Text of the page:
- Cryptology as entertainment (literature and puzzles)
- Monoalphabetic ciphers
- Polyalphabetic ciphers
- Some statistical properties of languages (after Friedman, Sinkov, and Kullback)
- Cylinder ciphers (mechanical cipher devices)
- Rotor machines (machine ciphers)
- The Enigma
- Aperiodic polyalphabetic ciphers (running-text and autokey ciphers)
- Transpositions
- Linear ciphers
- Theoretical security

Classical cryptography considers ciphers in use up to the 1970's, that is, in the precomputer era. Today no one seriously uses these ciphers. Why does it make sense to deal with them?

- We get a feeling for the security of the basic encryption steps that are in use as components of the more complex ciphers of today.
- The complexity of modern techniques becomes perspicuous.
- Most of the mathematical foundations are relevant also for modern cryptologic techniques.
- We may learn a lot from the failures of the past—many of the
commonly accepted principles of cryptology arose a long time ago.
In short:
*The algorithms are out-of-date, the methods and principles are up-to-date*. - Classical cryptology makes a good part of general education, not only for mathematicians or computer scientists. In particular it provides many interesting project ideas for undergraduates or even school children.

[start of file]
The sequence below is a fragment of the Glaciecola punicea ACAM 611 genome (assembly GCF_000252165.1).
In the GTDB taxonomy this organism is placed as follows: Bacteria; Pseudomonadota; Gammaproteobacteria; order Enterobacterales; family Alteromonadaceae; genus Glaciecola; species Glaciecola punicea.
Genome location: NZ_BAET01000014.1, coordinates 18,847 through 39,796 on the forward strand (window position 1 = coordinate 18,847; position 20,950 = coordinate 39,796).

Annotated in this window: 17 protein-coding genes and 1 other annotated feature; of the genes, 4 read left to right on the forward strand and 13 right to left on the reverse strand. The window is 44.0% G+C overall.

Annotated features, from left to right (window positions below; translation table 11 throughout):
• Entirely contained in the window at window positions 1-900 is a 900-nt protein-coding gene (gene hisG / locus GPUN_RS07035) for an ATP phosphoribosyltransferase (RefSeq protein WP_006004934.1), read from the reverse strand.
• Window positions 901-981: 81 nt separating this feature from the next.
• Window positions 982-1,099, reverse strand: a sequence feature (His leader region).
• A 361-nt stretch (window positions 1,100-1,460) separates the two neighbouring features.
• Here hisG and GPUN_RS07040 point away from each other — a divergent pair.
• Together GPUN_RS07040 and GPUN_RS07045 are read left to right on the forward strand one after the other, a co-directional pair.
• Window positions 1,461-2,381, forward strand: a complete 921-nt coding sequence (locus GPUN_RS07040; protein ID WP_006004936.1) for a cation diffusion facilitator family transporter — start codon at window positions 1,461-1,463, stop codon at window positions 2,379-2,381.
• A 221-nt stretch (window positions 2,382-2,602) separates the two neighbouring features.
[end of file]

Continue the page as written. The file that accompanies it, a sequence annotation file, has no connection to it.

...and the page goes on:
- Classical cryptology provides intellectual challenges—better than chess, poker, or war games [:-)]. The puzzle corners of journals often contain puzzles (link target is in german) whose cryptological background is easily recognized.
- And last but not least: occupation with classical cryptology is fun.

Elonka Dunin's web site Famous Unsolved Codes and Ciphers has an overview over unsolved »historic« cryptograms.

The Secret Code Breaker (Bob Reynard) has a lot of elementary material that's also great for kids.

CrypTool also contains a lot of educational material and challenges.

CrypTool online contains lots of classic ciphers which are explained and executable in a browser or on a smartphone.

MysteryTwister C3, abbreviated MTC3, is a crypto cipher contest with currently more than 180 challenges created by more than 40 authors and used by more than 5000 solvers. The website has a moderated forum. The challenges are distributed in 4 different levels.

Klaus Schmeh has a blog with the latest news in classical cryptology and many unsolved ciphers (German only).

In order to not get lost in less relevant and nasty details most examples in this Part I of the lecture notes follow the model:

- Ciphertexts are written in uppercase letters (usually without word boundaries),
employing the 26 letter alphabet
`A...Z`. - Plaintexts are written in upper-, lower-, or mixed-case letters, with or without word boundaries and punctuation.

It is common use in modern cryptology to staff the scenarios with men and women alternately, see FAQ:

- Alice and Bob are communicating partners,
- Eve is the eavesdropper,
- Mallory is the »man in the middle«.

Author: Klaus Pommerening, 1997-Apr-09; last change: 2021-Jan-17.